In accordance with a preferred embodiment of the system in accordance with the invention, the sampling rate on the detection of the battery voltage and of the battery current is selected in dependence on the properties of the occurring pulse or of the generated load pulse.

In certain cases, it is moreover of advantage for a normalization of the detected battery voltage or of the detected battery current to take place in dependence on the respective battery state.

At least one of the following states is advantageously monitored as the battery state: aging state (SoH), charge state (SoC), degree of function satisfaction (SoF).

At least the aging state SoH is preferably monitored as the battery state.

In accordance with an expedient practical embodiment, the battery voltage and the battery current are detected on the occurrence of a pulse generated by a starter/generator. This is in particular possible when the pulse generated by the starter/generator occurs as a reliably repeatable pulse having the high frequency content required for the spectral analysis.

Preferably only this pulse generated by the starter/generator is used as the trigger pulse for the detection of the battery voltage and of the battery current.

In specific cases, it can also be of advantage for the battery voltage and the battery current to be detected on the occurrence of a pulse generated by a starter/generator, supported by an additional excitation generated by a specific artificial, controllable load. This artificial controllable load is preferably a component of the battery sensor.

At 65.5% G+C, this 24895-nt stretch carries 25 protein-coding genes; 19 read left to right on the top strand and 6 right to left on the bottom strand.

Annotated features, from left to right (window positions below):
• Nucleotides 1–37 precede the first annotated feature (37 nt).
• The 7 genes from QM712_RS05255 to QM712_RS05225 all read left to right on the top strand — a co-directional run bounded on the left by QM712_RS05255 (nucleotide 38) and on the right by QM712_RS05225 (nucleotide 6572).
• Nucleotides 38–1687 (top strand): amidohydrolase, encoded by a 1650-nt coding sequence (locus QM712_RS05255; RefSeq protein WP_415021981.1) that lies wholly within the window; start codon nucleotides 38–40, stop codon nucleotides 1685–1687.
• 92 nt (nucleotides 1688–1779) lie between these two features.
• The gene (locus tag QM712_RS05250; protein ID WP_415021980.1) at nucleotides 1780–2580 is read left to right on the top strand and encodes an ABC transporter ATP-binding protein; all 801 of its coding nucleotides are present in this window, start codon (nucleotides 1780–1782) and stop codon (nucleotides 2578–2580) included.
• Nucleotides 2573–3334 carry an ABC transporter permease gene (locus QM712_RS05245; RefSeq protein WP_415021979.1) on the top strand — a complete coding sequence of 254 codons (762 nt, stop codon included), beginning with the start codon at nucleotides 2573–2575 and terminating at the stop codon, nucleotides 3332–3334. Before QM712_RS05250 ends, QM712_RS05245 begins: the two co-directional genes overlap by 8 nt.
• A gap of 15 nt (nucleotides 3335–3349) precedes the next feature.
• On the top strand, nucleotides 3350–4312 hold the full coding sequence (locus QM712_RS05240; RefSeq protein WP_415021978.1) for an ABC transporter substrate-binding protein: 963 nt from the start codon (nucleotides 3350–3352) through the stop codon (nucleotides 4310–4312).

In this connection, the battery voltage and the battery current can be detected on the occurrence of the pulse generated by the starter/generator, advantageously supported by at least one additional artificial pulse generated by at least one already present electrical element, preferably an electrical consumer.

The artificial pulse is preferably generated via at least one electrical lamp and/or at least one electrical heating element. Additionally or alternatively, however, other electrical elements connected to the battery can also be used. In this connection, preferably at least two loads are activated in a specific time sequence.

Generally, the test underlying the monitoring system in accordance with the invention can therefore comprise the following steps, for example:

  • 1. Determining the suitable time and/or condition for testing
  • 2. Recognizing or generating a test pulse
  • 3. Measuring the current and voltage values at a sampling rate appropriate for the pulse properties
  • 4. Calculating the spectral impedance profile on the basis of the following relationship: z(f):=u(f)/i(f), where z(f) is the internal impedance of the battery at the frequency f, u(f) is voltage at the frequency f and i(f) is the current at the frequency f
  • 5. Carrying out a normalization on the basis of the battery state (e.g. charge/discharge, temperature and/or the like)
  • 6. Determining the characteristic properties
  • 7. Preparing the aging state (SoH) index, for example.

Step 6 relating to the determination of the characteristic properties depends greatly on the properties of the battery such as in particular the rated capacity, the age and the previous history. The selection of the suitable processes, characteristics and limit values is expediently to be made during the calibration process. Generally, for example, such behavior methods as fuzzy logic or adaptive filters can be used for the derivation of the final value of the aging state (SoH) or both.